There is a significant amount of fear and worry over the recent developments surrounding the coronavirus (COVID-19), primarily because of the unknown factors associated with this virus.
High levels of anxiety are not uncommon during periods of uncertainty. It is essential that you do not allow your imagination to run wild. It will feed fear, create more distress and eventually lead to fear-based behavior. Real data and evidence are critical in challenging irrational beliefs that fuel fear. Whether that fear is real or imagined, it still evokes the same psychological and physiological response.
How do we discern between what is real and what is imagined? Because there are so many unknowns surrounding the coronavirus, it becomes difficult to feel emotionally and physically safe. In essence, we are all struggling with not being in control. Remember, control gives us a sense of safety and reassurance.
So what can you do to reassure yourself that you are going to be okay? It is important to plan and prepare and not catastrophize the situation. There are some news stations that promote fear and worry. I would recommend that you limit your exposure to those news channels. We want to stay in-formed; we want to plan and not react.
Physiological response to a real or imagined threat
When a perceived threat to one’s safety occurs, the brain’s fear center, the amygdala, sends a 9-1-1 call to other brain structures, which then notify the body to prepare for a fight-or-flight response. The body does exactly that by activating the following internal responses:
- The heart begins to pump faster sending more blood into the fighting muscles of your body.
- Breathing becomes faster sending more oxygen to your muscles.
- Your pupils begin to dilate to increase your range of vision.
You may begin to feel faint, dizzy or unsteady. As a result of changes in blood flow, nausea, diarrhea and stomach discomfort result from blood moving away from your digestive system. Accompanying this change is an increase in blood pressure and a sudden burst of adrenaline. These are just some of the symptoms we may experience when danger is either real or imagined.
Psychological reaction to threat
When our brain short-circuits, we can experience this response when there is not a real or perceived threat to our safety. This response by the brain center is so fast that before the conscious mind can smell or touch anything, or before you even know you are afraid, you already are. Fear is often described in the same sentence as anxiety. Although they are different and distinct emotions, they are brothers and cousins to stress and depression and reside in the same emotional family. Once you invite one in, the others more often than not will join. They may also bring along their friends — worry and self-doubt — to join the party.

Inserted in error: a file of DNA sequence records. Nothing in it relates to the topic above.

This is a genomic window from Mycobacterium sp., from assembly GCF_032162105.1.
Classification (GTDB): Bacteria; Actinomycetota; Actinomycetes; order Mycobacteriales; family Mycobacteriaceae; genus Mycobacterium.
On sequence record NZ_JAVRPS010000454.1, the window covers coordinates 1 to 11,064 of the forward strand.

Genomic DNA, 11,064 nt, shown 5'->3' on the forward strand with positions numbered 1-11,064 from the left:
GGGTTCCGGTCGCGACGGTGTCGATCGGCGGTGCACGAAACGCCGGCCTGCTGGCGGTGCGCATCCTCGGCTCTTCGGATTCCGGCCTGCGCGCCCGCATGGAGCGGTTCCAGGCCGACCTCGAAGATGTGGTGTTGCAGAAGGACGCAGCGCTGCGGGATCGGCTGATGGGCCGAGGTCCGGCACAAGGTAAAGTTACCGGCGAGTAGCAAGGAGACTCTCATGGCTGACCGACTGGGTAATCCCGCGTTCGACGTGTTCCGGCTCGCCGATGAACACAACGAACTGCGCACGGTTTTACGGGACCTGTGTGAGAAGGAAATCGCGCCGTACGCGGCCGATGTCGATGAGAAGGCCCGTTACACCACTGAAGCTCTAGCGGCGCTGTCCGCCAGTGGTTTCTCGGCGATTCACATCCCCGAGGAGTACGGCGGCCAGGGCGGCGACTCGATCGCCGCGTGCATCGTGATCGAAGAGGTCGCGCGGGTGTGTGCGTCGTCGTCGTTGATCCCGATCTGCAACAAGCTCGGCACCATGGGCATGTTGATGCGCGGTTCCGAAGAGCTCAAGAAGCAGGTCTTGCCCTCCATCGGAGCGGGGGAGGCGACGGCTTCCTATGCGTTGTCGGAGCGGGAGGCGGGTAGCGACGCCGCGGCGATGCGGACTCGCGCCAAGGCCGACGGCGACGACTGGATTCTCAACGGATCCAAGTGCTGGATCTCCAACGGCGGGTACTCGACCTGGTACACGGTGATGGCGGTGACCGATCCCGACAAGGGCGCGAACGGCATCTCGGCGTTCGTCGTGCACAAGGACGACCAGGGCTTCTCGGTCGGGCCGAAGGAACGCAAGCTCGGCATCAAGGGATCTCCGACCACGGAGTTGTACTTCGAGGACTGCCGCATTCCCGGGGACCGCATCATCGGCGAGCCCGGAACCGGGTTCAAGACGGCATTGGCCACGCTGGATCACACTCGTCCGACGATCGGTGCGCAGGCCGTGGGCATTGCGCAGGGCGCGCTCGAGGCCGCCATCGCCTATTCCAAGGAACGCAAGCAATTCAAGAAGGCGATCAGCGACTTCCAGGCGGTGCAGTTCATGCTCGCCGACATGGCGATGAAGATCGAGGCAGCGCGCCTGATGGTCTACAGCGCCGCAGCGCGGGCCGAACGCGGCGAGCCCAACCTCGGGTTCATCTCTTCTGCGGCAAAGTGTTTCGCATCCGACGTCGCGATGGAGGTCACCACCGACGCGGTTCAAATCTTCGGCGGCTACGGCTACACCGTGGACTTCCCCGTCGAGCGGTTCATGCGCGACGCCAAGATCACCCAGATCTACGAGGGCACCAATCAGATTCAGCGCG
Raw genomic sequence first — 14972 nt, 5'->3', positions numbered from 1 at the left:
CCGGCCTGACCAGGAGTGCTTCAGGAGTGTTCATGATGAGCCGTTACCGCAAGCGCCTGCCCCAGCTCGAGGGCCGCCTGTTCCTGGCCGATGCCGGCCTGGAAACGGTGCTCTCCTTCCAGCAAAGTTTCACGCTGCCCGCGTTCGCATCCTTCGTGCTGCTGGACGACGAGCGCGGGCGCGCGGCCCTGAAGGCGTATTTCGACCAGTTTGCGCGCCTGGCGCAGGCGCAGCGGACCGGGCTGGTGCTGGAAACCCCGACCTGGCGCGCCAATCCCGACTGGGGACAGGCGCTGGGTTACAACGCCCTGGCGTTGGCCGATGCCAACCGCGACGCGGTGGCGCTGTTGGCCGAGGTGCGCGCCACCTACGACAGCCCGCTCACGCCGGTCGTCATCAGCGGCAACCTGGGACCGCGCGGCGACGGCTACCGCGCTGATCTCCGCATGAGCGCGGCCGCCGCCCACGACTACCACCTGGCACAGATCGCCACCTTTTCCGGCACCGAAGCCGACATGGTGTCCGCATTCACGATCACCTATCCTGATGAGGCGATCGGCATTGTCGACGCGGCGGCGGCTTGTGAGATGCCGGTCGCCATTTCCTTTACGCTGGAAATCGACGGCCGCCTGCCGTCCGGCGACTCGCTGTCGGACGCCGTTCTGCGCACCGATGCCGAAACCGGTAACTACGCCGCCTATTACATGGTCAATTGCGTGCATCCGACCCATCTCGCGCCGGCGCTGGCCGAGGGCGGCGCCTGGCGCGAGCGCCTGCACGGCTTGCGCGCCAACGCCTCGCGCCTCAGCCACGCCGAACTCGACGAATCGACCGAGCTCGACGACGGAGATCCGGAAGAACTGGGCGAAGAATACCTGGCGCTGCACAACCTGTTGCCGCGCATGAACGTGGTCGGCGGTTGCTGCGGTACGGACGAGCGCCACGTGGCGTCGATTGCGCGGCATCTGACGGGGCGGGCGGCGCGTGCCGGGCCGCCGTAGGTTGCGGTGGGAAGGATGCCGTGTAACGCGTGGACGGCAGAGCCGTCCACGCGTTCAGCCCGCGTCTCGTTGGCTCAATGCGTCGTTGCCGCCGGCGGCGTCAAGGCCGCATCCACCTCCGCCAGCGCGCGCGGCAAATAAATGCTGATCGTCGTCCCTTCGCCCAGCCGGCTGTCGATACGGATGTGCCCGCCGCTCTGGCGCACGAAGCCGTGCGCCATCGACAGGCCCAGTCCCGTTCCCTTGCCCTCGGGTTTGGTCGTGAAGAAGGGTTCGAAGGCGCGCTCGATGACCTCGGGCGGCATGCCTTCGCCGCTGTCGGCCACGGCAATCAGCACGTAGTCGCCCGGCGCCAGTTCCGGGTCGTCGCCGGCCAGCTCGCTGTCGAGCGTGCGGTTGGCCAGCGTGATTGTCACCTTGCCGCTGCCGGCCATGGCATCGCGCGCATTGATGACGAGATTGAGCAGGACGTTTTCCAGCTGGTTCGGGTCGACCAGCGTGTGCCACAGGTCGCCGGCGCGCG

Once in their grips, you’re in for one heck of an experience. Panic often occurs along with anticipatory anxiety, which together create a heightened state of terror.
With many uncertainties facing all of us today, in particular the most recent concern surrounding COVID-19, change is not merely a concept; it is an ongoing phenomenon we all face.
The real question is: How well am I handling the current situation today? Fear does not discriminate; it doesn’t care who you are and where you come from. You can invite it into your life, or it can come unannounced. When fear comes un-announced, it may often bring its twin brother — terror — in an attempt to create panic. When fear is in your life, it will in-fluence everything you think and do. In her book, “Feel the Fear and Do It Anyway,” Dr. Susan Jeffers describes an exciting journey out of the grips of fear. As Dr. Jeffers writes, “Until you fully understand that you and no one else creates what goes on in your head, you will never be in control of your life.”
In his book, “A Man’s Search for Meaning,” Viktor Frankl writes, “Between stimulus and response there is a space. In that space lies your freedom and power to choose your response. In those responses lie your growth and your happiness.”
It is important to remember that you always have a choice about how to respond to and deal with any situation, as well as the fear that may accompany that experience. You can become emotionally paralyzed, fall apart, buy all the toilet paper, canned goods and water; or you can wrestle with it, accept it, or work through it. Eventually, you will have to surrender and accept your circumstances if you are going to move through your fear. It is also helpful to know that you can make choices throughout the process based upon new information. Change is incremental and requires a series of decisions and choices.
Be smart. Be prepared. Take precautions.
Former law enforcement officer Dr. Michael Bizzarro is the clinical director of first responder treatment services for Penn Medicine Princeton House Behavioral Health.